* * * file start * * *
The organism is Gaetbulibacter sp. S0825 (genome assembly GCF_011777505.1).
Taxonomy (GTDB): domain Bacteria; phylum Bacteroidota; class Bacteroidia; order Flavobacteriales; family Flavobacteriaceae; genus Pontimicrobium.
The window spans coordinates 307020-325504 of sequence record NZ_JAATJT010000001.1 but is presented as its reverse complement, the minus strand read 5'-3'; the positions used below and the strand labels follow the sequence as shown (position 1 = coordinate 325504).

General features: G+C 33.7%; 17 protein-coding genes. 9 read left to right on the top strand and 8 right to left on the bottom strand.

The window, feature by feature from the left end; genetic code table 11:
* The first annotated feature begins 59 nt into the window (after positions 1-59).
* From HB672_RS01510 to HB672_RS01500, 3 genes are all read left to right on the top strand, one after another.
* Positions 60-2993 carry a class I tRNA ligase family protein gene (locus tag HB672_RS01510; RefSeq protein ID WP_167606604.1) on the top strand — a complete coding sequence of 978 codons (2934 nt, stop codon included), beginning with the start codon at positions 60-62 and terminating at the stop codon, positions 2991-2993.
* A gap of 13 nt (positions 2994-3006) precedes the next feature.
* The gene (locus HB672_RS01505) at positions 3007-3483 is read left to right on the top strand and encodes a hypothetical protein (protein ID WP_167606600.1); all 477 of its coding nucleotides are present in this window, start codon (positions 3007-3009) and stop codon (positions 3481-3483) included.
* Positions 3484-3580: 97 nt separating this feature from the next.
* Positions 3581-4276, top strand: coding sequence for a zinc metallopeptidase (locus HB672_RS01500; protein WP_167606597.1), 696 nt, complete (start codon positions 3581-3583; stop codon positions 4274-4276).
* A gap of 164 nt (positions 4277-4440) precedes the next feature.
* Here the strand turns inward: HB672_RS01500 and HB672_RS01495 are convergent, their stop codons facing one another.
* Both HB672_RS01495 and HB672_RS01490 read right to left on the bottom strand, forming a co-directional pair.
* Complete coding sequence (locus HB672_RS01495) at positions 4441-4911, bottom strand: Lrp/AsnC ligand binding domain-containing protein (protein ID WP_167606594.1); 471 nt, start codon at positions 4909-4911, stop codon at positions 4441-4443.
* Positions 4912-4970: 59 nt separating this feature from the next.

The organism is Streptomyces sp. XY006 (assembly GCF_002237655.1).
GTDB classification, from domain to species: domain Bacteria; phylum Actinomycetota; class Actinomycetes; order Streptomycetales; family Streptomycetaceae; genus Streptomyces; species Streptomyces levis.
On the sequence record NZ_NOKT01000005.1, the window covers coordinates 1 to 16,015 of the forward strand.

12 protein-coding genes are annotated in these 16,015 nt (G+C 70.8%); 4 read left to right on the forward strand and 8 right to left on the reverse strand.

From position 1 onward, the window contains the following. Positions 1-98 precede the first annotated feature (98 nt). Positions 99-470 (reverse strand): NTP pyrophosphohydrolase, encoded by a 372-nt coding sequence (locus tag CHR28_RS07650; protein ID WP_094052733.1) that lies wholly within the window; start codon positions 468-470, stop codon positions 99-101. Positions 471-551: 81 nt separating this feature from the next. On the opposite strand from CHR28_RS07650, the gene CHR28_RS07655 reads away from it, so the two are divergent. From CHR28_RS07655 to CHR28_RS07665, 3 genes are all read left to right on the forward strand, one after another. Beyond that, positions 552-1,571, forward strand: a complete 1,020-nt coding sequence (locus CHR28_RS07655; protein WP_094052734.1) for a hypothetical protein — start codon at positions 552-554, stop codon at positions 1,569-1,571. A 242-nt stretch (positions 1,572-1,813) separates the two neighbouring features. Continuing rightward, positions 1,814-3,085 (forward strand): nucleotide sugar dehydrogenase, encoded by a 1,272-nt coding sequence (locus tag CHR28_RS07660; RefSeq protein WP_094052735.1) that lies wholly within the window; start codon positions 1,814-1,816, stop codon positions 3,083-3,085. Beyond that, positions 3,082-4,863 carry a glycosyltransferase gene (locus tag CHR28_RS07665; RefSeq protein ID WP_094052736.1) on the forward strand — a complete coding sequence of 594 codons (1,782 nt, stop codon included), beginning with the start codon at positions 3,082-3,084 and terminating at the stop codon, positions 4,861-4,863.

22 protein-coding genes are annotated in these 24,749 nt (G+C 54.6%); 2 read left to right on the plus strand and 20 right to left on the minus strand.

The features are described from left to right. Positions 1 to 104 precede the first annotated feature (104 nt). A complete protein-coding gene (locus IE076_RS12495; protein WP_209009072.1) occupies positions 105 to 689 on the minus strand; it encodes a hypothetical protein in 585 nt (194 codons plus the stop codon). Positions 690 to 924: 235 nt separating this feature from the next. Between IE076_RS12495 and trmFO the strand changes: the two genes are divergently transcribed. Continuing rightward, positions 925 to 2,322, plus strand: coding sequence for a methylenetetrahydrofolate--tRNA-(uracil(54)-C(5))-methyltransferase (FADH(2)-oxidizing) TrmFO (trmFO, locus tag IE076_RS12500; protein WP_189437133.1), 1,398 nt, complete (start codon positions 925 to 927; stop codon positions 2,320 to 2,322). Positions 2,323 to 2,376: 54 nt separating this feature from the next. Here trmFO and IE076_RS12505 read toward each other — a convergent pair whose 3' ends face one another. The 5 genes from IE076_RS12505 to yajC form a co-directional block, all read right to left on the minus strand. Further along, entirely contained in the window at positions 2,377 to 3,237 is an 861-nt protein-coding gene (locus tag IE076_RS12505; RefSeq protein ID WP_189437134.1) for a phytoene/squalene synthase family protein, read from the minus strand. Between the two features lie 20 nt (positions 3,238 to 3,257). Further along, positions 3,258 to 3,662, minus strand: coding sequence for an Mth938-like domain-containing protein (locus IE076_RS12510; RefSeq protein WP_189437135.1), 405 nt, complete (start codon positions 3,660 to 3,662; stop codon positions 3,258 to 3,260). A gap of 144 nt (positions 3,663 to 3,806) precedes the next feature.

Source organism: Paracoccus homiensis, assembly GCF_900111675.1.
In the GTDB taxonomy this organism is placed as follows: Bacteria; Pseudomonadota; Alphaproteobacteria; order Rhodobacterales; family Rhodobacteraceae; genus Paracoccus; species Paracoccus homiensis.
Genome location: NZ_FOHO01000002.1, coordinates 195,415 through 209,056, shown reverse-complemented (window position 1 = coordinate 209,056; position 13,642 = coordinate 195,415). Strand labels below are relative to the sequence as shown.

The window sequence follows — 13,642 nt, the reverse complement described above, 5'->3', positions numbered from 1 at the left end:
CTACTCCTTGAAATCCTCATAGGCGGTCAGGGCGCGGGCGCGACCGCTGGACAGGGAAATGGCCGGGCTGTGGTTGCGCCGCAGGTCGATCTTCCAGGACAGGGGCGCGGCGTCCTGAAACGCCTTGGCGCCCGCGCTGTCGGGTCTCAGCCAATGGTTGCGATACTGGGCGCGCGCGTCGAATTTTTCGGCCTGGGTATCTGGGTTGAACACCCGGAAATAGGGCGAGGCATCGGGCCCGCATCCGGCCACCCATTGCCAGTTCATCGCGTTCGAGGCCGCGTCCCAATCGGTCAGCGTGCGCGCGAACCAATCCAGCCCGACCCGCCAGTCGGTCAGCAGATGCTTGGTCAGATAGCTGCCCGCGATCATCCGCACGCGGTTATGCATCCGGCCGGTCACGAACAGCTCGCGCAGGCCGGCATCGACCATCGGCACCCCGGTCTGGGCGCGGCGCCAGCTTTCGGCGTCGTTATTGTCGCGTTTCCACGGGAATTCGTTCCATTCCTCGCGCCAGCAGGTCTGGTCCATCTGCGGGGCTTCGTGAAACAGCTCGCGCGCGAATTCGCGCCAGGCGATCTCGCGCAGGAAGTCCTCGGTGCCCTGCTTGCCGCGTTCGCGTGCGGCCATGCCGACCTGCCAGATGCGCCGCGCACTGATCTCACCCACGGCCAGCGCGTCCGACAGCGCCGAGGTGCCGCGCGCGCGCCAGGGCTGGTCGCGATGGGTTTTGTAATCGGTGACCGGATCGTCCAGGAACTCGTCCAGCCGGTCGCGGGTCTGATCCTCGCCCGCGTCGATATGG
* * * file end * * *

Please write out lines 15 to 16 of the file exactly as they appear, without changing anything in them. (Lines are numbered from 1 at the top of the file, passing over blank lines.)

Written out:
* Both HB672_RS01495 and HB672_RS01490 read right to left on the bottom strand, forming a co-directional pair.
* Complete coding sequence (locus HB672_RS01495) at positions 4441-4911, bottom strand: Lrp/AsnC ligand binding domain-containing protein (protein ID WP_167606594.1); 471 nt, start codon at positions 4909-4911, stop codon at positions 4441-4443.